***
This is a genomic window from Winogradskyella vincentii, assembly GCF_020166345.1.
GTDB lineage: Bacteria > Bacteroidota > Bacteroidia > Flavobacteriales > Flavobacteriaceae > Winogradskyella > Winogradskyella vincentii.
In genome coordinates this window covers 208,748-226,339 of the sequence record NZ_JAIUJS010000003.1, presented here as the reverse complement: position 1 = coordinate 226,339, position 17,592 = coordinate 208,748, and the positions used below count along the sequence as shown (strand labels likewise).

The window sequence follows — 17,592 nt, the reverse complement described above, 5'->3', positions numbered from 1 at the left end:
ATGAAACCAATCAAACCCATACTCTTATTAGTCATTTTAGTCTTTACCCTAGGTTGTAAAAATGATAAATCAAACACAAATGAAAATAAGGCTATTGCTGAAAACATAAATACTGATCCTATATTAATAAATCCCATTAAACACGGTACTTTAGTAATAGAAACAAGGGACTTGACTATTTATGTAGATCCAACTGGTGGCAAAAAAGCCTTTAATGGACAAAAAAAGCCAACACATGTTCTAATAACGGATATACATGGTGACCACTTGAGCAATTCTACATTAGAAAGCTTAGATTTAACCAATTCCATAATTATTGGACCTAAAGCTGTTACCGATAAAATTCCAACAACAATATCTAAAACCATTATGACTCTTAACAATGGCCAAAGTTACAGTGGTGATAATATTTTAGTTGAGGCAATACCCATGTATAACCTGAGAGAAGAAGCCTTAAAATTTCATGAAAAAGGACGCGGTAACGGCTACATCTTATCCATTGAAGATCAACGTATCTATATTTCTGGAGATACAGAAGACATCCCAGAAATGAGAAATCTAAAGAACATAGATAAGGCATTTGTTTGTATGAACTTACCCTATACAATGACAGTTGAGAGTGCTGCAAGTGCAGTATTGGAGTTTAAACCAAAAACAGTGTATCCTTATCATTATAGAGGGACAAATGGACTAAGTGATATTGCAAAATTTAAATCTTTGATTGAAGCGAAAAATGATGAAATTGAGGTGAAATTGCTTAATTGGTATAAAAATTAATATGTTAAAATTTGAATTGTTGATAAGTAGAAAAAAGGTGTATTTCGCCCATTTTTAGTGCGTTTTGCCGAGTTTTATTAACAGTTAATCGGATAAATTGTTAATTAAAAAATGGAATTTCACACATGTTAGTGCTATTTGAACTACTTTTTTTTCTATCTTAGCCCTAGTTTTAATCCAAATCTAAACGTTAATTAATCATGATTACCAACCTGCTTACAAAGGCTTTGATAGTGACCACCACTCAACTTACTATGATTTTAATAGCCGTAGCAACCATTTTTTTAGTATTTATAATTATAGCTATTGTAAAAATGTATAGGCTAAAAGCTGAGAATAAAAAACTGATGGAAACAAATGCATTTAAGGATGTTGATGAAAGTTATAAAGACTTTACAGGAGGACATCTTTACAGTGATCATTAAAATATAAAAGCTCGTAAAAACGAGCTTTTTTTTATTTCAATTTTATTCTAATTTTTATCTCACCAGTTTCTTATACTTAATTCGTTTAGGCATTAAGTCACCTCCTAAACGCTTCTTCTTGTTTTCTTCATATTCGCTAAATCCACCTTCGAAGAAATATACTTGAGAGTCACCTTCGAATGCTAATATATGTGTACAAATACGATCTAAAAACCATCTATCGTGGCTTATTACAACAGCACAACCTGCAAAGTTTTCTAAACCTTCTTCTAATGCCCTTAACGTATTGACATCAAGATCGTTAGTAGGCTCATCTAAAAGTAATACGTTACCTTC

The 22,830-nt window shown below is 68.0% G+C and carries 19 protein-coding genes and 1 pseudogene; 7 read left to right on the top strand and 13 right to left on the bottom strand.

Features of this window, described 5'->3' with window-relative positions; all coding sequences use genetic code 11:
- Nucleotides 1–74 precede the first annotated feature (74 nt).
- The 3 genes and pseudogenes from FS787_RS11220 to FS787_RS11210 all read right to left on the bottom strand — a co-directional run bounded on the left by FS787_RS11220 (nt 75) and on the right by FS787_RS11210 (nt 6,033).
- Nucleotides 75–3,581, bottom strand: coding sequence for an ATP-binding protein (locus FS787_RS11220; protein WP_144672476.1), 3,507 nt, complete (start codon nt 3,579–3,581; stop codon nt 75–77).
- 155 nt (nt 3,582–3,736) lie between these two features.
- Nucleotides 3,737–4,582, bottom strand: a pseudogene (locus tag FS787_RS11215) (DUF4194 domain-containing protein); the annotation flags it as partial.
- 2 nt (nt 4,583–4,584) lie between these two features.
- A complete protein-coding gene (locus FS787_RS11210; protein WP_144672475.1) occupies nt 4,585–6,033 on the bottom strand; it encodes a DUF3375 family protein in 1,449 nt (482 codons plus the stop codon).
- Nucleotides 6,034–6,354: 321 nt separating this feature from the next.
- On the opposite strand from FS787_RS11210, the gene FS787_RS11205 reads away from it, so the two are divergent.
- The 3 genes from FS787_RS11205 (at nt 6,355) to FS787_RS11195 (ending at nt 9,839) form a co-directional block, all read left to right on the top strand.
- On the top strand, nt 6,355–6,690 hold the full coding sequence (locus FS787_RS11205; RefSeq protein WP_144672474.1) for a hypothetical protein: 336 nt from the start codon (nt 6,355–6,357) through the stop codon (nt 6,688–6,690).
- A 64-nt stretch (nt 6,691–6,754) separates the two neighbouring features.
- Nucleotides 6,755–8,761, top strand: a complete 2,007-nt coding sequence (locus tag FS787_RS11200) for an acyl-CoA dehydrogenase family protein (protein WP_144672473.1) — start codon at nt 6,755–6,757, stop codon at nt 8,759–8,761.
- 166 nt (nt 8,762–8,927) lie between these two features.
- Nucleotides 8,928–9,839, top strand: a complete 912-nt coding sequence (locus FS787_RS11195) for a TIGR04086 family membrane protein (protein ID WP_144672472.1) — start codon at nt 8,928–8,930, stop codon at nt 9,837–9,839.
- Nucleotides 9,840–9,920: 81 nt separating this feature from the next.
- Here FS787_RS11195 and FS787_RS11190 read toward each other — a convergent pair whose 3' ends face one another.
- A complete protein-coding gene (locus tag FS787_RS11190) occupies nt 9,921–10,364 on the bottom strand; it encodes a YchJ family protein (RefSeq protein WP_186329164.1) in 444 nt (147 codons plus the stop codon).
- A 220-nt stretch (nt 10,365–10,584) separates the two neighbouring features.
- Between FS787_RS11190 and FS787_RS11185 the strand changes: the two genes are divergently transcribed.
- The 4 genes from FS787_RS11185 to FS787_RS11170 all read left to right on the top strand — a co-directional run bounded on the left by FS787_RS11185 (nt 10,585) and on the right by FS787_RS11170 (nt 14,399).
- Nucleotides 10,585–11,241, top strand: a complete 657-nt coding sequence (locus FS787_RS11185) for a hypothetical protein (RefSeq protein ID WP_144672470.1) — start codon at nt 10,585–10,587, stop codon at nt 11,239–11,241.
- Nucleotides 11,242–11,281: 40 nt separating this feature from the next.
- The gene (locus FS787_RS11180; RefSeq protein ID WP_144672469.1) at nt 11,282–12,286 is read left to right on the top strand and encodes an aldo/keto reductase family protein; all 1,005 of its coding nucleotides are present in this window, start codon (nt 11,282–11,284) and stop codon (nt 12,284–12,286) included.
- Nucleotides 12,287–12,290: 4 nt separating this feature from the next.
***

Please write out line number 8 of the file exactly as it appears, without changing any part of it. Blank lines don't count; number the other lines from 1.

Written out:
- Nucleotides 1–74 precede the first annotated feature (74 nt).